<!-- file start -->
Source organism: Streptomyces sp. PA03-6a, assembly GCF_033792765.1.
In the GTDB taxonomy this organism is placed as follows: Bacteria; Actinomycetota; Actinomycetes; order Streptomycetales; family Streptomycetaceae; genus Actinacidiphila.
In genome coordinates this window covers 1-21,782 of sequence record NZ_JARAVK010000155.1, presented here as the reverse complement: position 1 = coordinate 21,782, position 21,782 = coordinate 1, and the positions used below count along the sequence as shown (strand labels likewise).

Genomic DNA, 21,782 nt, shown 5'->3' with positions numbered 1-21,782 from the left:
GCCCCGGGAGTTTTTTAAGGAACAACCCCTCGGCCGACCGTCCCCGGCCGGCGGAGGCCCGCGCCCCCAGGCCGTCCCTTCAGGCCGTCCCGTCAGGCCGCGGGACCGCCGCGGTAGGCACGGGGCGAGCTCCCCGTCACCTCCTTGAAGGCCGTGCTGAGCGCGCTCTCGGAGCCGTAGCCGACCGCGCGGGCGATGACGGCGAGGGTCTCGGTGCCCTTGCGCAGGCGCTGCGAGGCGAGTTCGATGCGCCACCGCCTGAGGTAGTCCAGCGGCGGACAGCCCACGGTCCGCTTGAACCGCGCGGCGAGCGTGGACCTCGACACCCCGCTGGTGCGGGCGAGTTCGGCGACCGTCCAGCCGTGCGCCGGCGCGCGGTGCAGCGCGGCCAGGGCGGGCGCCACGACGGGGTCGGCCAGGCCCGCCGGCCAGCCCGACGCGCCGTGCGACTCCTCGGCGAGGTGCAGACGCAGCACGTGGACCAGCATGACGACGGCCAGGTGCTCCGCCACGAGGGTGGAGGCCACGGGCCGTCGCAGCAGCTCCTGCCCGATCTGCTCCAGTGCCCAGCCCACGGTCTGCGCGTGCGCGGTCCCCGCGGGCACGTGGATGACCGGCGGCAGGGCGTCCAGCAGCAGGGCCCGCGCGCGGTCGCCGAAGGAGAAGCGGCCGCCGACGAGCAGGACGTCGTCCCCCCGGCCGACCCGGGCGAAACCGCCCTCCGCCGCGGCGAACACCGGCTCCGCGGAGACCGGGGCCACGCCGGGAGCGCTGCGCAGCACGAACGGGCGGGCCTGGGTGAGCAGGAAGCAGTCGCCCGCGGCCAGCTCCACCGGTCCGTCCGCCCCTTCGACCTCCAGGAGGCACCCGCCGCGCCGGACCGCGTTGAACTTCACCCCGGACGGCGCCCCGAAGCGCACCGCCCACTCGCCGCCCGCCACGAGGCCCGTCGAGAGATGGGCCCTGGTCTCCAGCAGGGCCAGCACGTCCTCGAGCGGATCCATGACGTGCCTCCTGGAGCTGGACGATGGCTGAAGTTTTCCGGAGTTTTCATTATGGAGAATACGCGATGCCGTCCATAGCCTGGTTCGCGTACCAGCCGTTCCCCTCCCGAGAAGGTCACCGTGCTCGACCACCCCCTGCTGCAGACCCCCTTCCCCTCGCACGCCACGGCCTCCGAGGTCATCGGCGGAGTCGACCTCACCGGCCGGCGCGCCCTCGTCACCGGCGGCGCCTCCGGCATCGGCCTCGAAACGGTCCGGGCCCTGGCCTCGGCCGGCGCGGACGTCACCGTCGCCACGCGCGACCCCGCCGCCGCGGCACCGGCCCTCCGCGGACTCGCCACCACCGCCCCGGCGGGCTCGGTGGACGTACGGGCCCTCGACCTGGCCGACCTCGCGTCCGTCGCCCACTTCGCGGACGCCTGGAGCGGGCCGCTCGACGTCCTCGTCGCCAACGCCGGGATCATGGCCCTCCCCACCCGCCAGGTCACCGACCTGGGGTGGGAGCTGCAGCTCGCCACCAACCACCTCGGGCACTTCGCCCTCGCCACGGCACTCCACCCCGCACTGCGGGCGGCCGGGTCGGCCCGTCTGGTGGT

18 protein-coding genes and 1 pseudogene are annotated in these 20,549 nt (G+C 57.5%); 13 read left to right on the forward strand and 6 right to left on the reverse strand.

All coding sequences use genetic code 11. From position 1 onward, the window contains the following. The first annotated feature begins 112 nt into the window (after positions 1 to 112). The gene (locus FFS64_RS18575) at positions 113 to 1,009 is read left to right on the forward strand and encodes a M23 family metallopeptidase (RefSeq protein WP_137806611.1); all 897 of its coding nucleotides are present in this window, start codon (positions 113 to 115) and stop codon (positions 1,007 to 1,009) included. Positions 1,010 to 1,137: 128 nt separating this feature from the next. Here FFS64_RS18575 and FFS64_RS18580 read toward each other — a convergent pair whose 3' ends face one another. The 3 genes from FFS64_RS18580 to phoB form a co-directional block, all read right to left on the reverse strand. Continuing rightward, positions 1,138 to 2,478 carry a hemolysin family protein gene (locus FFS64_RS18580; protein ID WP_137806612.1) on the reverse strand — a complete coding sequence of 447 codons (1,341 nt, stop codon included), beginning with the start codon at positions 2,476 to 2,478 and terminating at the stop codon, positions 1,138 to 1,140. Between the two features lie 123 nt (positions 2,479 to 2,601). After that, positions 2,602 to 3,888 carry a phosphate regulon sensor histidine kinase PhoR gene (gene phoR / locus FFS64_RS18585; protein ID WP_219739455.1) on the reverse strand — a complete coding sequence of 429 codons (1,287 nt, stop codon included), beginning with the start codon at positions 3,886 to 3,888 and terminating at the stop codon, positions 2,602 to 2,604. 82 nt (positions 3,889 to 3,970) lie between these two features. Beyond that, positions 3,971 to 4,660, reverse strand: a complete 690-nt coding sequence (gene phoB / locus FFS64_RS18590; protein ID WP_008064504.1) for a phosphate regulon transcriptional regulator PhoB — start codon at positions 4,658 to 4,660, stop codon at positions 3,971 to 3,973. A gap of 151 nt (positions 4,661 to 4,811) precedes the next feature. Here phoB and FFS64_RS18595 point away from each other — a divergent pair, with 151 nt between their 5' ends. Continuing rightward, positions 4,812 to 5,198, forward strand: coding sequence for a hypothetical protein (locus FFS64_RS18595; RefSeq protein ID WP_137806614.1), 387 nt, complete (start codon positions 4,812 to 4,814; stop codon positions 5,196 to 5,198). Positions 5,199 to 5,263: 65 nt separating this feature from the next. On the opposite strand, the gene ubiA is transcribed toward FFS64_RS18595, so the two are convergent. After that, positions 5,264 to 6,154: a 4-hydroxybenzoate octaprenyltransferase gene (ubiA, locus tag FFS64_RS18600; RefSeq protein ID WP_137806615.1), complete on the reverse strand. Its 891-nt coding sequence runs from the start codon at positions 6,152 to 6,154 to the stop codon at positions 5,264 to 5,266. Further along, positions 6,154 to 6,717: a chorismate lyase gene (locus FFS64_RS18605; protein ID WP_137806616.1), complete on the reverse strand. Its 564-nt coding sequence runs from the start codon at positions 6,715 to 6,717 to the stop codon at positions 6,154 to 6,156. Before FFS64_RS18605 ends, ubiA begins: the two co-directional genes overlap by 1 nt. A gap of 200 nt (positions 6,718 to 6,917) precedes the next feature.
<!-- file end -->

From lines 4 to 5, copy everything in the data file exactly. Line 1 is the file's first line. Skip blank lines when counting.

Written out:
Genomic DNA, 21,782 nt, shown 5'->3' with positions numbered 1-21,782 from the left:
GCCCCGGGAGTTTTTTAAGGAACAACCCCTCGGCCGACCGTCCCCGGCCGGCGGAGGCCCGCGCCCCCAGGCCGTCCCTTCAGGCCGTCCCGTCAGGCCGCGGGACCGCCGCGGTAGGCACGGGGCGAGCTCCCCGTCACCTCCTTGAAGGCCGTGCTGAGCGCGCTCTCGGAGCCGTAGCCGACCGCGCGGGCGATGACGGCGAGGGTCTCGGTGCCCTTGCGCAGGCGCTGCGAGGCGAGTTCGATGCGCCACCGCCTGAGGTAGTCCAGCGGCGGACAGCCCACGGTCCGCTTGAACCGCGCGGCGAGCGTGGACCTCGACACCCCGCTGGTGCGGGCGAGTTCGGCGACCGTCCAGCCGTGCGCCGGCGCGCGGTGCAGCGCGGCCAGGGCGGGCGCCACGACGGGGTCGGCCAGGCCCGCCGGCCAGCCCGACGCGCCGTGCGACTCCTCGGCGAGGTGCAGACGCAGCACGTGGACCAGCATGACGACGGCCAGGTGCTCCGCCACGAGGGTGGAGGCCACGGGCCGTCGCAGCAGCTCCTGCCCGATCTGCTCCAGTGCCCAGCCCACGGTCTGCGCGTGCGCGGTCCCCGCGGGCACGTGGATGACCGGCGGCAGGGCGTCCAGCAGCAGGGCCCGCGCGCGGTCGCCGAAGGAGAAGCGGCCGCCGACGAGCAGGACGTCGTCCCCCCGGCCGACCCGGGCGAAACCGCCCTCCGCCGCGGCGAACACCGGCTCCGCGGAGACCGGGGCCACGCCGGGAGCGCTGCGCAGCACGAACGGGCGGGCCTGGGTGAGCAGGAAGCAGTCGCCCGCGGCCAGCTCCACCGGTCCGTCCGCCCCTTCGACCTCCAGGAGGCACCCGCCGCGCCGGACCGCGTTGAACTTCACCCCGGACGGCGCCCCGAAGCGCACCGCCCACTCGCCGCCCGCCACGAGGCCCGTCGAGAGATGGGCCCTGGTCTCCAGCAGGGCCAGCACGTCCTCGAGCGGATCCATGACGTGCCTCCTGGAGCTGGACGATGGCTGAAGTTTTCCGGAGTTTTCATTATGGAGAATACGCGATGCCGTCCATAGCCTGGTTCGCGTACCAGCCGTTCCCCTCCCGAGAAGGTCACCGTGCTCGACCACCCCCTGCTGCAGACCCCCTTCCCCTCGCACGCCACGGCCTCCGAGGTCATCGGCGGAGTCGACCTCACCGGCCGGCGCGCCCTCGTCACCGGCGGCGCCTCCGGCATCGGCCTCGAAACGGTCCGGGCCCTGGCCTCGGCCGGCGCGGACGTCACCGTCGCCACGCGCGACCCCGCCGCCGCGGCACCGGCCCTCCGCGGACTCGCCACCACCGCCCCGGCGGGCTCGGTGGACGTACGGGCCCTCGACCTGGCCGACCTCGCGTCCGTCGCCCACTTCGCGGACGCCTGGAGCGGGCCGCTCGACGTCCTCGTCGCCAACGCCGGGATCATGGCCCTCCCCACCCGCCAGGTCACCGACCTGGGGTGGGAGCTGCAGCTCGCCACCAACCACCTCGGGCACTTCGCCCTCGCCACGGCACTCCACCCCGCACTGCGGGCGGCCGGGTCGGCCCGTCTGGTGGT